Grab your capos and lets go allegro for part two of my Bluesfest review! For those that missed it, here’s the crescendo.
Day 2. It’s Raining Again.
One of the problems camping on site with no mode of transportation is that you become somewhat marooned and reliant on the venue organisers to provide early morning vittles. The Bluesfest General Store served hot coffee, fruit juices and scrumptious bacon & egg rolls to hungry campers every day. Sitting in the sun with other bleary-eyed members of the great unwashed was the perfect way to meet people and pass the time waiting for the show to begin. We received some excellent recommendations for bands to see, and offered the same back. Other topics of discussion were the inevitable Bluesfest rumours. Would Bruce Springsteen show up? What about Neil Young? In the end they were only that – rumours, but we had fun pondering the possibilities.
When the gates opened at midday we were first in line. I headed straight to the Berocca tent for a free pick me up before checking out the local vendors. Hats, boots and clothing in leather, hemp, and cotton, the styles ranged from urban cowboy through laid-back vegetarian and onto steam-punk aficionado. We even sampled some of the locally produced beef jerky, which provided both a chewy chili flavor explosion with exercise for your jaw.
With a drink in hand we wandered in to watch ladies favourite, Seth Lakeman, set female hearts a-fluttering with boyish charm and a mean fiddle. The stage bounced high. The girls bounced higher. After an hour of dancing we crept off to slow our afternoon down with some contemporary blues from the Taj Mahal Trio. Soulful, mellow and brilliant are the best words to describe a polished performance from the elderly statesman of blues. I left the show early though to go see a young Hawaiian kid called Jake Shimabukuro who promised to play a version of The Beatles ‘While My Guitar Gently Weeps’ on ukulele. He did so after covering The Eagles ‘Hotel California’ and it was pretty good.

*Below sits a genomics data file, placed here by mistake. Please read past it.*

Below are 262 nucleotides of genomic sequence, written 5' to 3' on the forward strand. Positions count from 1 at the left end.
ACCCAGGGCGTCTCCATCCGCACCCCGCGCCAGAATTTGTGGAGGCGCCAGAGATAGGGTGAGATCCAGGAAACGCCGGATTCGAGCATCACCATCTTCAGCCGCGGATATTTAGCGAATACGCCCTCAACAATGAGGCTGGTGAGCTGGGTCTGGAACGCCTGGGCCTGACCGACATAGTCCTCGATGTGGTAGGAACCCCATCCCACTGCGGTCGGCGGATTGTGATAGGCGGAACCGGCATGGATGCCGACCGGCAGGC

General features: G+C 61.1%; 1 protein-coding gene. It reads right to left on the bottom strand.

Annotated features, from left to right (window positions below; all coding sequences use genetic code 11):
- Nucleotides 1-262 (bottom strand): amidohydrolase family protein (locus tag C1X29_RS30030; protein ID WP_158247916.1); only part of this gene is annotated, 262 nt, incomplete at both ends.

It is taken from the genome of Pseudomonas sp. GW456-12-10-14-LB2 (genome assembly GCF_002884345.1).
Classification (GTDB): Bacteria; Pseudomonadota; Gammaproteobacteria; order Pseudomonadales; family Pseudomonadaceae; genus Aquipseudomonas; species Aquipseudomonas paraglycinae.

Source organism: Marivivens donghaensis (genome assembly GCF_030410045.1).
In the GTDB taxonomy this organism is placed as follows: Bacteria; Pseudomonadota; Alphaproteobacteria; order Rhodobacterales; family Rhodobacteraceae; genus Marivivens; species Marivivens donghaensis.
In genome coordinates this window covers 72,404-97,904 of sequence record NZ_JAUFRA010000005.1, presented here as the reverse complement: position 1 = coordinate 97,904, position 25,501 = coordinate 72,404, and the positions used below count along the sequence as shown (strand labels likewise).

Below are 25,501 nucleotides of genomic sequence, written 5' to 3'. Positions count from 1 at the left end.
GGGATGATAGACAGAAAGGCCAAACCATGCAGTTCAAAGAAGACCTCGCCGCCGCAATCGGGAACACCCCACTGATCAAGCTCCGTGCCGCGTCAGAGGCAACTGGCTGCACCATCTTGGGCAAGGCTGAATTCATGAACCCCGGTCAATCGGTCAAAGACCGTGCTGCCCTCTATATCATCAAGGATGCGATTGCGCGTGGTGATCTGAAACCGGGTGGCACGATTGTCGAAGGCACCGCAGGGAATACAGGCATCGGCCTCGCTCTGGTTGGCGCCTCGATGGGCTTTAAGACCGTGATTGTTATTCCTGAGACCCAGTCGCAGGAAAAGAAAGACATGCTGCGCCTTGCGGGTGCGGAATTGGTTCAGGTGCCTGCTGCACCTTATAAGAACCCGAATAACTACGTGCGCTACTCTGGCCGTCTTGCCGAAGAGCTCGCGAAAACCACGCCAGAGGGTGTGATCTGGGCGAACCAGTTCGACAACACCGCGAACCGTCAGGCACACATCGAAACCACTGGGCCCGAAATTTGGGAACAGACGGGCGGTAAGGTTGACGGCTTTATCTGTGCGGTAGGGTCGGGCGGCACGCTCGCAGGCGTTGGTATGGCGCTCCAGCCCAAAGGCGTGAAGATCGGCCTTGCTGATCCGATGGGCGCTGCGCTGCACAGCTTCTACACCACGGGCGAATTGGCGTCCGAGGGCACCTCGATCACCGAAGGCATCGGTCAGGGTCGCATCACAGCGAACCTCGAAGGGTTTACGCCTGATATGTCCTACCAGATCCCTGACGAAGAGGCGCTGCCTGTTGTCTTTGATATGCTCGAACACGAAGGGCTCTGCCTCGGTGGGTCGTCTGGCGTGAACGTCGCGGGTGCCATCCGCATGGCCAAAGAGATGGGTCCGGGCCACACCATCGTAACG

In the evening we caught up with Joan Armatrading, the Steve Miller Band and Santana. Joan’s voice was as powerful that night as it was early on in her career and Santana fingers glide along the fret board in such an effortless manner it almost looks too easy. But my personal fave was the space cowboy. Steve Miller played all his old hits from the seventies, note perfect, and had the crowd pumped. Everybody sang from the tone deaf to the happy drunk.
The rain arrived in time with Steve Miller and Bluesfest became bog-land. That didn’t quench the fun though. People splashed and danced in the puddles, often losing their thongs in the mud as they squelched from one stage to another.
Fred Wesley’s trombone was the last sound we heard as we headed back to the tent.
Day 3. Trampled Underfoot
On Saturday we awoke feeling somewhat stodgy and decided to take a run into Byron town. A four kilometre jog to the beach ended with an ominous incoming tide, but we figured we could make it. We were wrong. With the township in sight we were forced off the beach by hip high waves that were not getting any smaller. Thankfully the people whose backyard we invaded, didn’t own a ferocious dog.
After doing the typical touristy things like visiting the lighthouse, looking for dolphins and wandering the provincial markets, it was time to head back to Bluesfest for some mellifluous tones.
We stretched out our picnic blanket at the back of Mojo stage and began the afternoon with white wine and Wilco. With a catalogue of alternative rock classics stretching back to the mid nineties, Wilco had something for everyone. And everyone enjoyed them, in spite of the fact that not many new the words.
Status Quo got the older hippies pumped and bopping. They were ok, but Australia produced better rock in the 70’s thanks to bands like the Angels, Billy Thorpe, Daddy Cool and ACDC, to name just a few. The best thing about Status Quo’s performance is you could guarantee there would know at least one song to sing along to. I knew several, yet was disheartened to hear them play the Coles supermarket tune 😉
The Blind Boys of Alabama were….well….not good. But Robert Plant was exceptional. Not much in the way of Led Zeppelin in his playlist, but tons of good tunes nonetheless.
Iggy and the Stooges rounded out the evening and I have to say, for a withered old Egyptian mummy, he sure can belt out a song. I don’t think the audience was quite ready to open up a vein as Iggy suggested though 😉
Come back Friday for the espressivo encore to Blues, Bog, Beers and Beards!